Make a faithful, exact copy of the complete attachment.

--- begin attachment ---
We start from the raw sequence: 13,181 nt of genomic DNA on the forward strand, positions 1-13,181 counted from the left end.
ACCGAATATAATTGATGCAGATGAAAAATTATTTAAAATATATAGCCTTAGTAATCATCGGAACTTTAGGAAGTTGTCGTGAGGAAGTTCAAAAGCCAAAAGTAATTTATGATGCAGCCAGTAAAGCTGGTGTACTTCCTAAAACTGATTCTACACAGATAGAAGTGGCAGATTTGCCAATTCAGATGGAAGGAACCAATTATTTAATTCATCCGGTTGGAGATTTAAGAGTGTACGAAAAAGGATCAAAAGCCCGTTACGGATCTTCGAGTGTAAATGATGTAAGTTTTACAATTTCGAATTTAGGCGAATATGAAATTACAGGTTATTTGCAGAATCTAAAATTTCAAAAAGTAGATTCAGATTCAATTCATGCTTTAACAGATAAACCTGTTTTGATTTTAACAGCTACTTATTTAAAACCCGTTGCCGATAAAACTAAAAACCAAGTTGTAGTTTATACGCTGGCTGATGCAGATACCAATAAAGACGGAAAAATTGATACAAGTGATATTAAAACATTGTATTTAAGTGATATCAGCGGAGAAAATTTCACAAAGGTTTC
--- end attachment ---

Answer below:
We start from the raw sequence: 13,181 nt of genomic DNA on the forward strand, positions 1-13,181 counted from the left end.
ACCGAATATAATTGATGCAGATGAAAAATTATTTAAAATATATAGCCTTAGTAATCATCGGAACTTTAGGAAGTTGTCGTGAGGAAGTTCAAAAGCCAAAAGTAATTTATGATGCAGCCAGTAAAGCTGGTGTACTTCCTAAAACTGATTCTACACAGATAGAAGTGGCAGATTTGCCAATTCAGATGGAAGGAACCAATTATTTAATTCATCCGGTTGGAGATTTAAGAGTGTACGAAAAAGGATCAAAAGCCCGTTACGGATCTTCGAGTGTAAATGATGTAAGTTTTACAATTTCGAATTTAGGCGAATATGAAATTACAGGTTATTTGCAGAATCTAAAATTTCAAAAAGTAGATTCAGATTCAATTCATGCTTTAACAGATAAACCTGTTTTGATTTTAACAGCTACTTATTTAAAACCCGTTGCCGATAAAACTAAAAACCAAGTTGTAGTTTATACGCTGGCTGATGCAGATACCAATAAAGACGGAAAAATTGATACAAGTGATATTAAAACATTGTATTTAAGTGATATCAGCGGAGAAAATTTCACAAAGGTTTC